6. 6.
    O. Faugeras: Three-Dimensional Computer Vision: A Geometric Viewpoint. MIT Press, Cambridge (Mass), 1993.Google Scholar
  7. 7.
    R. Hartley: Estimation of relative camera positions for uncalibrated cameras. Proc. 2nd European Conference on Computer Vision, pages 579–587, Santa Margherita Ligure (Italy), 1992.Google Scholar
  8. 8.
    R. Hartley: In defence of the 8-point algorithm: Proc. International Conference on Computer Vision, pages 1064–1070, 1995.Google Scholar
  9. 9.
    R. Hartley: Minimizing algebraic error in geometric estimation problem. Proc. 6th International Conference on Computer Vision, pages 469–476, Bombay (India), 1998.Google Scholar
  10. 10.
    K. Kanatani: Geometric computation for machine vision. Oxford Univeristy Press, Oxford (UK), 1992.Google Scholar
  11. 11.
    D. Luenberger: Linear and Nonlinear Programming. Addison-Wesley, USA, 1984.zbMATHGoogle Scholar
  12. 12.
    Q.-T. Luong and O. Faugeras: The fundamental matrix: theory, algorithms, and stability analysis. The International Journal of Computer Vision, 17(1):43–76, 1996.CrossRefGoogle Scholar
  13. 13.
    Q.-T. Luong and O. Faugeras: Camera calibration, scene motion and structure recovery from point correspondences and fundamental matrices. The International Journal of Computer Vision, 22(3):261–289, 1997.CrossRefGoogle Scholar
  14. 14.
    S. Maybank: Properties of essential matrices. International Journal of Imaging Systems and Technology, 2:380–384, 1990.CrossRefGoogle Scholar
  15. 15.
    P. Mendonca and R. Cipolla: A simple techinique for self-calibration. Proc. IEEE Conference on Computer Vision and Pattern Recognition, pages 500–505, Fort Collins (Colorado), 1999.Google Scholar
  16. 16.
    Y. Nesterov and A. Nemirovsky: Interior Point Polynomial Methods in Convex Programming: Theory and Applications. SIAM, Philadelphia (Penn.), 1993.Google Scholar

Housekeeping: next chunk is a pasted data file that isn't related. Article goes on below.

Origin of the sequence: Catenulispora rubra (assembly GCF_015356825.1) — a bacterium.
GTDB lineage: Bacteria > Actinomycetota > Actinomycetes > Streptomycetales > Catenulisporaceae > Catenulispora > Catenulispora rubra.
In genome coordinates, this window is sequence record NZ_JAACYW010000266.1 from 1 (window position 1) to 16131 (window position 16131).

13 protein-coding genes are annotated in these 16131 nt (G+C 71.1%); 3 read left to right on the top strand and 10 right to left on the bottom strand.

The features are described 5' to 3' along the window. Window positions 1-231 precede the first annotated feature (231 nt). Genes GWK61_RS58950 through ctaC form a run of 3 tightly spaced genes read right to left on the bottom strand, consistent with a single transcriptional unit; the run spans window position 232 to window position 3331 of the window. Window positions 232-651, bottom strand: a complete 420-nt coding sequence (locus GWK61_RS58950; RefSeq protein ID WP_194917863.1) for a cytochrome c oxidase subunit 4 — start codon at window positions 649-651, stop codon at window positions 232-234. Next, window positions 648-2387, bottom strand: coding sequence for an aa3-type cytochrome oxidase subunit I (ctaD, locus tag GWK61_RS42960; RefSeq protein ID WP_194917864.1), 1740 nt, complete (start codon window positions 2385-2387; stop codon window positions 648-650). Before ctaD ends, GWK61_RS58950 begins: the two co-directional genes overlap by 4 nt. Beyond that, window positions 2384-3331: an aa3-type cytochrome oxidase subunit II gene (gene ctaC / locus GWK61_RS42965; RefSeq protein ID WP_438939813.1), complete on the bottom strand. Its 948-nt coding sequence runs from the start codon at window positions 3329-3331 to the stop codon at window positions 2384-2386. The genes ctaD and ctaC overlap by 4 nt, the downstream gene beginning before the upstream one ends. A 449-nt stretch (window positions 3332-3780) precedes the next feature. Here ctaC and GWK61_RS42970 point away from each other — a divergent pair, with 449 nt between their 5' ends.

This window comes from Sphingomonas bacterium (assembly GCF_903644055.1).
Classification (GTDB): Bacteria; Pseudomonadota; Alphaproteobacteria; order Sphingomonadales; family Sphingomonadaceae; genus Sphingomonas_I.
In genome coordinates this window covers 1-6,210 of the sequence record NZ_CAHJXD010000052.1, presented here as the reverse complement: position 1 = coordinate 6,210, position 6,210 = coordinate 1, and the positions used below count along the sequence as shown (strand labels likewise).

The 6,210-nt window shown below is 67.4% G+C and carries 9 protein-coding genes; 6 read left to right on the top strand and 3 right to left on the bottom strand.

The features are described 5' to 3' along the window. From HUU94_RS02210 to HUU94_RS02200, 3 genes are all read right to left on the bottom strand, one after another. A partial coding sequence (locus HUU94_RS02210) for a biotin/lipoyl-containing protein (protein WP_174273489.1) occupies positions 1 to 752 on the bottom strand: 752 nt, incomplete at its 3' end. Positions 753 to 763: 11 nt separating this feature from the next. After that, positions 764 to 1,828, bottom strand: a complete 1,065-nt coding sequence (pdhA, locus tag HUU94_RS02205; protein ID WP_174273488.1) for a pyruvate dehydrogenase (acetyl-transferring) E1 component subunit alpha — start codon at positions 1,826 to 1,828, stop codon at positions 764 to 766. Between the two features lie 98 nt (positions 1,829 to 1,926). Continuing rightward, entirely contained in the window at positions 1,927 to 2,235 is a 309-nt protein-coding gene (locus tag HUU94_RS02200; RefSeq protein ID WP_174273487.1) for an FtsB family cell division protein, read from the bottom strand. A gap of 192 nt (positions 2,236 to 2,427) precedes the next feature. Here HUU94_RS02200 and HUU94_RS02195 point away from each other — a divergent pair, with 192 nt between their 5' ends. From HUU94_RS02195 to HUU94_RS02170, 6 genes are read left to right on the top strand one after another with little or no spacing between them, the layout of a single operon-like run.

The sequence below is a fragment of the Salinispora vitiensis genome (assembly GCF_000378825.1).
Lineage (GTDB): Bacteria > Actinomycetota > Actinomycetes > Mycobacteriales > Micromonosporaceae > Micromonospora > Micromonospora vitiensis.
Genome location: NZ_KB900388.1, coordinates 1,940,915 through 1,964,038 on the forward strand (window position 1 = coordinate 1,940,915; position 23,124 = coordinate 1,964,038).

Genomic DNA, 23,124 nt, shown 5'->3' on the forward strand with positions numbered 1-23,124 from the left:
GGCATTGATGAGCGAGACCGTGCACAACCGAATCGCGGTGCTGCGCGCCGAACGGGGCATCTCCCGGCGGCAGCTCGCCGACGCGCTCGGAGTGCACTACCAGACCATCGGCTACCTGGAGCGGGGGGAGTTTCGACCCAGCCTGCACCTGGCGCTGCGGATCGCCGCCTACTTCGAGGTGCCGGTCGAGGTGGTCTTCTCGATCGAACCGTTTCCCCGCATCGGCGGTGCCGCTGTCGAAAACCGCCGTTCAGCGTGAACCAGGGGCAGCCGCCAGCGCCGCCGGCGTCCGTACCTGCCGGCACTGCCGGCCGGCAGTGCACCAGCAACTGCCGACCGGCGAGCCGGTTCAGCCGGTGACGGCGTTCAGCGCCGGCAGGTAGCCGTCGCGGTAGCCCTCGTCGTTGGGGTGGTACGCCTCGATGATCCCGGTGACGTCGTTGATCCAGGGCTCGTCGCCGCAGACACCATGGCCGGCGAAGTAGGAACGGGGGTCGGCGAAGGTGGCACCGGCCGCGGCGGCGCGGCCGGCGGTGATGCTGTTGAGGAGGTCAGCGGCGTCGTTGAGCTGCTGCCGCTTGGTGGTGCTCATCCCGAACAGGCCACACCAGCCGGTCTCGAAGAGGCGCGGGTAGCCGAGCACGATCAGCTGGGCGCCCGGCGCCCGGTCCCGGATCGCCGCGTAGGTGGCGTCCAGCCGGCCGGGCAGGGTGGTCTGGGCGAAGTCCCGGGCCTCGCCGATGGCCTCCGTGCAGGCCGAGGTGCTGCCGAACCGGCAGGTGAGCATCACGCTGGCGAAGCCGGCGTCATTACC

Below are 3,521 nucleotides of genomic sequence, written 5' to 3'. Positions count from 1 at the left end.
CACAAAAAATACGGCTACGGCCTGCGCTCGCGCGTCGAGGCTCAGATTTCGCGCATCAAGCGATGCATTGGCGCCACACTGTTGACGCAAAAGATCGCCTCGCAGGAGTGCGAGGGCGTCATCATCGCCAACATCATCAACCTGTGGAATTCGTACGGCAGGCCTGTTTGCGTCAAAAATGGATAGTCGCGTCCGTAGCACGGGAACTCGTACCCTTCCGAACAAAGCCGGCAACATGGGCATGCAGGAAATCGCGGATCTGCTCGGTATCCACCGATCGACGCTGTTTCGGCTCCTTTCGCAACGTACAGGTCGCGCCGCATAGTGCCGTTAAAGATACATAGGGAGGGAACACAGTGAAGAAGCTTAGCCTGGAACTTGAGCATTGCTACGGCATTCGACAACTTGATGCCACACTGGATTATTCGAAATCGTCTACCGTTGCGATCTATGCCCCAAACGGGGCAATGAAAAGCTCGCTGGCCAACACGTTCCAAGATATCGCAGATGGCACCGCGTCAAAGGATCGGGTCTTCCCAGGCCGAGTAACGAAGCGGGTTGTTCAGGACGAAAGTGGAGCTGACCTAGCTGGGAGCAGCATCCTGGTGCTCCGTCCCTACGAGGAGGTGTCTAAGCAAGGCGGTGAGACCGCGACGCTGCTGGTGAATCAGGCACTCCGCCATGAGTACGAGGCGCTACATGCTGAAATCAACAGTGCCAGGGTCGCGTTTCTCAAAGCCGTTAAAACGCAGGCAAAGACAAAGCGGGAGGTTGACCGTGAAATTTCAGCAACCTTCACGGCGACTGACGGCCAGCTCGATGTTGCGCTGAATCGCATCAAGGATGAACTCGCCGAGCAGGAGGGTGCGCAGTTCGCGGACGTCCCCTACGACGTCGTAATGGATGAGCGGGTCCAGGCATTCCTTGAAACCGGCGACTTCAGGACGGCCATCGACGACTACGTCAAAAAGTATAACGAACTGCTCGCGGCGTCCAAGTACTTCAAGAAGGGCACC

17. 17.
    P. Torr and D. Murray: The development and comparison of robust methods for estimating the fundamental matrix. International Journal of Computer Vision, 3(24):271–300, 1997.CrossRefGoogle Scholar
  18. 18.
    P. Torr and A. Zisserman: Performance characterizaton of fundamental matrix estimation under image degradation. Machine Vision and Applications, 9:321–333, 1997.CrossRefGoogle Scholar
  19. 19.
    P. Torr, A. Zisserman, and S. Maybank: Robust detection of degenerate configurations for the fundamental matrix. Computer Vision and Image Understanding, 71(3):312–333, 1998.CrossRefGoogle Scholar
  20. 20.
    Z. Zhang: Determining the epipolar geometry and its uncertainty-a review. The International Journal of Computer Vision, 27(2):161–195, 1998.CrossRefGoogle Scholar

Copyright information

© Springer-Verlag Berlin Heidelberg 2000

Authors and Affiliations

  • G. Chesi
    • 1
  • A. Garulli
    • 1
  • A. Vicino
    • 1
  • R. Cipolla
    • 2
  1. 1.Dipartimento di Ingegneria dell’InformazioneUniversita di SienaSienaItaly
  2. 2.Department of EngineeringUniversity of CambridgeCambridgeUK

Personalised recommendations